Starting July 1, the cost of registering a car and getting an annual vehicle inspection will increase by 20 percent, hikes approved by state transportation officials Wednesday.
Celia J. Blue, the new registrar of motor vehicles, announced the fee increases at a meeting of the board of the state Department of Transportation. Board members unanimously approved the new fees, which will raise the cost of registration for noncommercial vehicles from $50 to $60 and the cost of vehicle inspections from $29 to $35. The price of taking a road test will also increase, from $20 to $35.
Prices for certificates of title, driver’s licenses, and learner’s permits will remain the same.
The fee increases are part of efforts by transportation officials to close a $53 million budget shortfall that arose after the agency began to end the practice of paying employee salaries on credit. Officials estimate that the new fees will raise $55 million to $63 million. None of the major Registry fees have been raised since 2008; the vehicle inspection fee has remained the same since 1999.
A 10 percent fee increase was outlined in a transit finance proposal put forth by Governor Deval Patrick last year, and the transportation law passed last August recommended that transportation officials look to Registry fee increases to find extra revenue.
Still, the fee hikes are not yet set in stone. In coming months, there will be public hearings and a public comment period, after which transportation officials will register the fee changes with the secretary of state’s office.
Transportation Secretary Richard A. Davey said officials are wary of raising the cost of driver’s licenses because they want to minimize the impact on low-income residents.
Dominic Blue, a member of the board of directors, called the fee hikes “quite substantial” and wondered whether the burden placed on drivers could have been distributed more evenly by raising prices for commercial vehicle registration. Davey said officials did not want to do that because those fees were increased several years ago.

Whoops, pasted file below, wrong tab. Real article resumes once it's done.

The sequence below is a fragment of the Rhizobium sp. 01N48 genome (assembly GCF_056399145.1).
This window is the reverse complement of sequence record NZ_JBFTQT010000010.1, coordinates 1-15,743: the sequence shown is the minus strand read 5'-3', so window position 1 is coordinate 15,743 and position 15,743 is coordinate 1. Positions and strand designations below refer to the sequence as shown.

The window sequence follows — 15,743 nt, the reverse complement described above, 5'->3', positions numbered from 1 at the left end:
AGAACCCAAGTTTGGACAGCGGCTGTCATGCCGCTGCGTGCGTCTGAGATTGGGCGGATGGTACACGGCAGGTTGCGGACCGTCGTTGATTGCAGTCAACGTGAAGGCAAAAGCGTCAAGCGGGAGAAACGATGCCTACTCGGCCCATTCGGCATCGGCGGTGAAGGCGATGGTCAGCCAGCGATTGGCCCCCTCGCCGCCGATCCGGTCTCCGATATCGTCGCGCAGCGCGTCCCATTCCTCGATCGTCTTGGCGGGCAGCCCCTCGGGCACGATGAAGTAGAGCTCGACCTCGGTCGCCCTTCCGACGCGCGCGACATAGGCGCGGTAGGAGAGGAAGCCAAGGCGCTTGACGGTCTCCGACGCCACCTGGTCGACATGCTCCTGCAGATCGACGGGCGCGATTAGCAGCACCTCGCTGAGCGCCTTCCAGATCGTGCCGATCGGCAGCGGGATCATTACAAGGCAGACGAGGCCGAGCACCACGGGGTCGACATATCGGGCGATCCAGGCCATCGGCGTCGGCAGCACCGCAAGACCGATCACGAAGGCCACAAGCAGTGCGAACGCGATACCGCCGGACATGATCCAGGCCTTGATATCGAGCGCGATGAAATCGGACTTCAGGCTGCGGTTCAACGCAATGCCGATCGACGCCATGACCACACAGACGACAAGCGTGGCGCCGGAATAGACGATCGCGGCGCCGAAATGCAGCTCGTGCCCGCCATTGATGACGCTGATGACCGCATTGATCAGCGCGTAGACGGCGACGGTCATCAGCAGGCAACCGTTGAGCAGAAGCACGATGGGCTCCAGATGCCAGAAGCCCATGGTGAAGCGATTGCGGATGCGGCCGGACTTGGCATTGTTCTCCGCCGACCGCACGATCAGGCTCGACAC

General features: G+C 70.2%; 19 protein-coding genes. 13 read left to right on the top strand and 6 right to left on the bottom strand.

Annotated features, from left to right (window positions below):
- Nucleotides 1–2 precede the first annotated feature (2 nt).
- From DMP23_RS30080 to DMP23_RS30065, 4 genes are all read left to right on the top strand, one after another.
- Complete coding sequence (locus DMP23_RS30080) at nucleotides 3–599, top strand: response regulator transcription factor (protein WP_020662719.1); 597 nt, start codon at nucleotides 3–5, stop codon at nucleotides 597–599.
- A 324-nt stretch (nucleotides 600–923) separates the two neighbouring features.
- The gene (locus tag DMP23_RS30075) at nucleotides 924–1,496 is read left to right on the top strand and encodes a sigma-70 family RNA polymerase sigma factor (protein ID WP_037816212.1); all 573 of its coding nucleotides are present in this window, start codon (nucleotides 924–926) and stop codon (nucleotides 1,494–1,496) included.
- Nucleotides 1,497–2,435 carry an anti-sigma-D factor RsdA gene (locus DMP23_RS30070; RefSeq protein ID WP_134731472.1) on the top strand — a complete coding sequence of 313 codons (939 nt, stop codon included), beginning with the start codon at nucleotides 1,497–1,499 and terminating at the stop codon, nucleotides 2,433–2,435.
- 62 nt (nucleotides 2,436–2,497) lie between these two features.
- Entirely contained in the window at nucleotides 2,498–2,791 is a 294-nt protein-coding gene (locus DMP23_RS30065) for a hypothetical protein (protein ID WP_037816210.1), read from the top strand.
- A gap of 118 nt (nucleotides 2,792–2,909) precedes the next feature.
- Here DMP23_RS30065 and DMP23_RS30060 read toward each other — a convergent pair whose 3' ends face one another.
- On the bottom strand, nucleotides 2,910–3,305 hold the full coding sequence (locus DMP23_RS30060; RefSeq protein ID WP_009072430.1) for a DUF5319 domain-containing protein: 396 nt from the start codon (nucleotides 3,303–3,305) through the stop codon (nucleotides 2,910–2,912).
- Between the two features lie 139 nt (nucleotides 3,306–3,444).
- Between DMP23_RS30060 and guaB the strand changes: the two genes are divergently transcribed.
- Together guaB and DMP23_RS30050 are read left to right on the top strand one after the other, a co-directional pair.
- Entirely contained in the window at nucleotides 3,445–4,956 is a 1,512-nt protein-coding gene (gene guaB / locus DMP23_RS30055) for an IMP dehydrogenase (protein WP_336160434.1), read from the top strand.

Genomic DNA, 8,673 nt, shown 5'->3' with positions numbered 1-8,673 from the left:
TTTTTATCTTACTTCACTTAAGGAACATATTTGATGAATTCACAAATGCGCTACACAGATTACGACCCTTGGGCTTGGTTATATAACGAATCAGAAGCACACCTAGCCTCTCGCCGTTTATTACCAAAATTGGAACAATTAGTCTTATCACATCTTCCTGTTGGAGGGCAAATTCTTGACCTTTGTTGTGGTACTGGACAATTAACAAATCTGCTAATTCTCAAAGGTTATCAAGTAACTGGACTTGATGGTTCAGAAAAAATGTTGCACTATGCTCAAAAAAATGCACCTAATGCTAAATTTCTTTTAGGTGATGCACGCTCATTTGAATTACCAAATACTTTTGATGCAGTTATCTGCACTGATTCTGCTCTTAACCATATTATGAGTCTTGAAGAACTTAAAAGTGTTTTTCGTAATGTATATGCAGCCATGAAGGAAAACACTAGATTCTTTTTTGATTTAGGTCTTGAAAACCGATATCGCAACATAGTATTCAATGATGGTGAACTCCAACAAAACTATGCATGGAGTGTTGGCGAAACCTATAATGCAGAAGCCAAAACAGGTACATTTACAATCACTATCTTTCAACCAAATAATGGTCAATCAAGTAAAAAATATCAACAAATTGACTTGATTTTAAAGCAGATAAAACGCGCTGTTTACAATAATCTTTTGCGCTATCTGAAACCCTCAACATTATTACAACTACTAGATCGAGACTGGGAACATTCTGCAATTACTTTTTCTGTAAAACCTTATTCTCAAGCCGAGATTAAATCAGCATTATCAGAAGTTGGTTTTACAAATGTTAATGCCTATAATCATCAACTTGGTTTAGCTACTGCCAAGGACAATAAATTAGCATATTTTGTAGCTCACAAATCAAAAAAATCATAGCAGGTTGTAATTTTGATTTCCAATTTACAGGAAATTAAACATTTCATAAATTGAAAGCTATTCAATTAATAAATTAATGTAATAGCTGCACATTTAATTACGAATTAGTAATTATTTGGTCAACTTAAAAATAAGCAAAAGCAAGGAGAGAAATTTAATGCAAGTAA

Alan Macdonald, another board member, said he agreed with the new fee policy. “To me, this is a valuable way to get to where we’ve wanted to be over the last decade,” he said.
Davey said the agency’s strategy is to wait five years before again raising Registry fees, but that’s not a guarantee because it is an election year and a new governor would probably appoint a new agency head.
Public transit is also set to become more expensive. In coming weeks, T officials will announce fare increases that will raise prices for subway, bus, and commuter rail by an average of 5 percent.
Though the fare increases were not on Wednesday’s agenda, the board meeting drew protesters from the Youth Affordabili(T) Coalition, who want a subsidized youth pass for bus and subway service.
About a half-dozen high school students told the board that they struggle to afford bus and subway fares. In some cases it is their most significant hurdle in keeping a job. They asked for a pass that would cost students $10 per month or an expansion of the current student transit passes, which can only be used during certain weekday hours, to be valid on nights and weekends, as well.
“Figure out a way to protect students,” said Lee Matsueda, political director for the transit advocacy group Alternatives for Community and Environment. “We want to make sure that we invest in the very riders who are the lifeblood of this system.”
T General Manager Beverly A. Scott said the T did not have plans for changes in youth fare rates in time for price increases scheduled to take effect this summer. She said she plans to engage in serious talks about a youth and university pass that could be premiered in 2015.